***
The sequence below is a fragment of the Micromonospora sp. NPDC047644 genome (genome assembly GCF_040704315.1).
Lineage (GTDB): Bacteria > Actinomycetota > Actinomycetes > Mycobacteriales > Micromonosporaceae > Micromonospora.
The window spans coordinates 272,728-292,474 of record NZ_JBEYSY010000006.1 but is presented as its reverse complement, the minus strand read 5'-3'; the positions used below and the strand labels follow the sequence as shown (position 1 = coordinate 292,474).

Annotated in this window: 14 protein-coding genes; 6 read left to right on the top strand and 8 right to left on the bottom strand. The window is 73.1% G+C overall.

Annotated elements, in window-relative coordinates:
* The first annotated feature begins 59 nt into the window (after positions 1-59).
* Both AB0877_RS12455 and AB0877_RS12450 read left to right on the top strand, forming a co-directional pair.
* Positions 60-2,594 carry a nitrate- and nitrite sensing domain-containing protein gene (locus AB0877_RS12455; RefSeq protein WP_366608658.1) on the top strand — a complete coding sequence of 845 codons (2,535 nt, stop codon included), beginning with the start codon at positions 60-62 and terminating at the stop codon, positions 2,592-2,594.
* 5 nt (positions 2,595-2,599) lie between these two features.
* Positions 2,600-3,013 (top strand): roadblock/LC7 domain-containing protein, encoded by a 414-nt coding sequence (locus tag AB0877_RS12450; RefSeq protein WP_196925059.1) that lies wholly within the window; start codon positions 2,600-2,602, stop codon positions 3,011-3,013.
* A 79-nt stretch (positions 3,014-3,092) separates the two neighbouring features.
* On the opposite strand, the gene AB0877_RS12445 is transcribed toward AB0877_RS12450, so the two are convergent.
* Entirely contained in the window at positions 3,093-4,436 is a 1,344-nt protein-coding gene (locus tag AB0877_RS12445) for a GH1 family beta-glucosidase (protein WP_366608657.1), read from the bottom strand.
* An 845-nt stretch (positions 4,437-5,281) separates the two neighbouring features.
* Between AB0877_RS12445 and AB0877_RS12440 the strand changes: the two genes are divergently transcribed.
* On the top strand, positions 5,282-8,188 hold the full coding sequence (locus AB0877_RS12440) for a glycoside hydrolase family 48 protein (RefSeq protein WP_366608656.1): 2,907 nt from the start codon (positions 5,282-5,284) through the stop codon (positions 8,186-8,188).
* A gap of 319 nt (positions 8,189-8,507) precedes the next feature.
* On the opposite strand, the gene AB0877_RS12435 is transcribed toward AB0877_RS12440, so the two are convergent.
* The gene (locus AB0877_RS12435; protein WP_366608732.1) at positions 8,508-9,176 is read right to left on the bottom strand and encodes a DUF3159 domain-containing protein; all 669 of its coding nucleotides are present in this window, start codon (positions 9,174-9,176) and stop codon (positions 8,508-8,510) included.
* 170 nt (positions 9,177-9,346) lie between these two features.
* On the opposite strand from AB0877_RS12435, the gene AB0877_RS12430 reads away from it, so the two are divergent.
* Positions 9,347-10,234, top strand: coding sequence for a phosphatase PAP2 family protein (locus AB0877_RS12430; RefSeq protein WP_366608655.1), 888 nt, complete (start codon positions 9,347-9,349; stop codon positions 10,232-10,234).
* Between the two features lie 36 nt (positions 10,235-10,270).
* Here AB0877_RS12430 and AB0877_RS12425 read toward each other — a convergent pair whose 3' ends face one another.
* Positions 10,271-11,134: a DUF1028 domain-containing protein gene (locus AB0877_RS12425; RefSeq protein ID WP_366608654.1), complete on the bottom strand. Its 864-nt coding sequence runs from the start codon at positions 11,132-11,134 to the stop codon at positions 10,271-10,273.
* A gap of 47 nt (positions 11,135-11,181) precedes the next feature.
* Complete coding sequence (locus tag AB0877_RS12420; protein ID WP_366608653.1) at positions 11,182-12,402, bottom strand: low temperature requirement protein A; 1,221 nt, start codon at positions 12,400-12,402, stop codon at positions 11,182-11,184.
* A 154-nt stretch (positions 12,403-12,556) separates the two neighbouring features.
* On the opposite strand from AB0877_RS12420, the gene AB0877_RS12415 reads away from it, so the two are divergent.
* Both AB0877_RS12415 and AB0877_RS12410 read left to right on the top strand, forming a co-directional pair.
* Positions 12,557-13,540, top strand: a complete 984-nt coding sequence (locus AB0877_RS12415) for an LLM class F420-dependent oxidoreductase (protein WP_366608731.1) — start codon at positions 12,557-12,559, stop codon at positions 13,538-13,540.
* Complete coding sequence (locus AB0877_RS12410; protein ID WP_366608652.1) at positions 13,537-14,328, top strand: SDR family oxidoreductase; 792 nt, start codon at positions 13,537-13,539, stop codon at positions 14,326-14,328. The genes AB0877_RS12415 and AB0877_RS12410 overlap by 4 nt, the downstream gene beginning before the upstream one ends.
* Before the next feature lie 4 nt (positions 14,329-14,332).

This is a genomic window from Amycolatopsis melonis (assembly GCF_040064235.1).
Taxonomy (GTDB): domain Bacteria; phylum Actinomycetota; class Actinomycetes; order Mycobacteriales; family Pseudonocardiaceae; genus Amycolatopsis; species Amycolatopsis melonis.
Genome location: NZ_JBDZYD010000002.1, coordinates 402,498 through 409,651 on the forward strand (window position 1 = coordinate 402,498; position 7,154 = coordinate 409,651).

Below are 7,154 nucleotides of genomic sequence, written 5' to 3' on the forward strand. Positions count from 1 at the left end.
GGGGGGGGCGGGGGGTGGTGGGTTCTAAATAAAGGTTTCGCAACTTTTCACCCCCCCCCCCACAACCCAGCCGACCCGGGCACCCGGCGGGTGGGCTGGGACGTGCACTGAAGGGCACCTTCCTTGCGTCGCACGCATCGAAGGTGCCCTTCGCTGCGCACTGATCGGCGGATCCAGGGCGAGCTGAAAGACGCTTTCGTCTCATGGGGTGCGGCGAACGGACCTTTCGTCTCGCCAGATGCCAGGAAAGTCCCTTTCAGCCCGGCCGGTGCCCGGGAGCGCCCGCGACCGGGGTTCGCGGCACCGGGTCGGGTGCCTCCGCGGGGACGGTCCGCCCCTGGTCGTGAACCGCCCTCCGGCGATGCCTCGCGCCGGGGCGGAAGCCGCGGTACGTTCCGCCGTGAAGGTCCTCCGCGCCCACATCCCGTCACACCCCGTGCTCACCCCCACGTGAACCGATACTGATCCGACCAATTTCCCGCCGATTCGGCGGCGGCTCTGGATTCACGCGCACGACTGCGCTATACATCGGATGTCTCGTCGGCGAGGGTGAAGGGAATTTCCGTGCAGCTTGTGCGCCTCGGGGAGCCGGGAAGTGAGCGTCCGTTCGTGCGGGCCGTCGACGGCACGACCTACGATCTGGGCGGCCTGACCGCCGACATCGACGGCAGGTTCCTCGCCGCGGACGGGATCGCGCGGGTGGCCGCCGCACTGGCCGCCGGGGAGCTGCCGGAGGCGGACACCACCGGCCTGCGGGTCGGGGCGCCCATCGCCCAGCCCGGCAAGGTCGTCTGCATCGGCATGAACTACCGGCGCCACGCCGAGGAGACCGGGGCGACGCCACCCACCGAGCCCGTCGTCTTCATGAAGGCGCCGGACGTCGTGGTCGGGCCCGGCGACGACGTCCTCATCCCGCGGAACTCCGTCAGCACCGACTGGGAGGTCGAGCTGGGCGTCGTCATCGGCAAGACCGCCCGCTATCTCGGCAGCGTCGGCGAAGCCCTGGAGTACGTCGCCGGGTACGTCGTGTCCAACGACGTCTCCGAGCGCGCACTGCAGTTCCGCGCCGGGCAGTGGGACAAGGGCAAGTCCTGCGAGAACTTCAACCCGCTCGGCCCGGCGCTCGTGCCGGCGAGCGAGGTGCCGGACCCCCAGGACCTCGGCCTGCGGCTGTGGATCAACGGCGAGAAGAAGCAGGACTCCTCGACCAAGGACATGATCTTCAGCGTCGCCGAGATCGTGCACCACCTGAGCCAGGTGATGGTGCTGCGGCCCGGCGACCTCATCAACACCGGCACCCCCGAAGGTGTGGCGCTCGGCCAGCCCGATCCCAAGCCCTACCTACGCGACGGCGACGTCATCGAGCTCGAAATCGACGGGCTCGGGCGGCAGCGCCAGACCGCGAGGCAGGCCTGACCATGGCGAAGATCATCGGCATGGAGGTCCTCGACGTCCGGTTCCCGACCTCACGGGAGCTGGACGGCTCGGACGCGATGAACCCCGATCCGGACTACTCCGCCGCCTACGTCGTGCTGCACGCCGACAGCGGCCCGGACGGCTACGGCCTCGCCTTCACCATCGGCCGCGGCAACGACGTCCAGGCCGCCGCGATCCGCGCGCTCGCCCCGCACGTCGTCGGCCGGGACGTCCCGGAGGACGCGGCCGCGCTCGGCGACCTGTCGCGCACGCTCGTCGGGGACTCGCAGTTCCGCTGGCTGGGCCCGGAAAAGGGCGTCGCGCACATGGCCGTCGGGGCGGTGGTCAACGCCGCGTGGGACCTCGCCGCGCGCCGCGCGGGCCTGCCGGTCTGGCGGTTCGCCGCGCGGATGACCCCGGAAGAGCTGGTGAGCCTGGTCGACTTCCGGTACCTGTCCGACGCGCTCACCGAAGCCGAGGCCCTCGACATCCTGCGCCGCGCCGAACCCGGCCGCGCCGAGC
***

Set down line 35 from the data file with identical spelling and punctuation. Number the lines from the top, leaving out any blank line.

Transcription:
Taxonomy (GTDB): domain Bacteria; phylum Actinomycetota; class Actinomycetes; order Mycobacteriales; family Pseudonocardiaceae; genus Amycolatopsis; species Amycolatopsis melonis.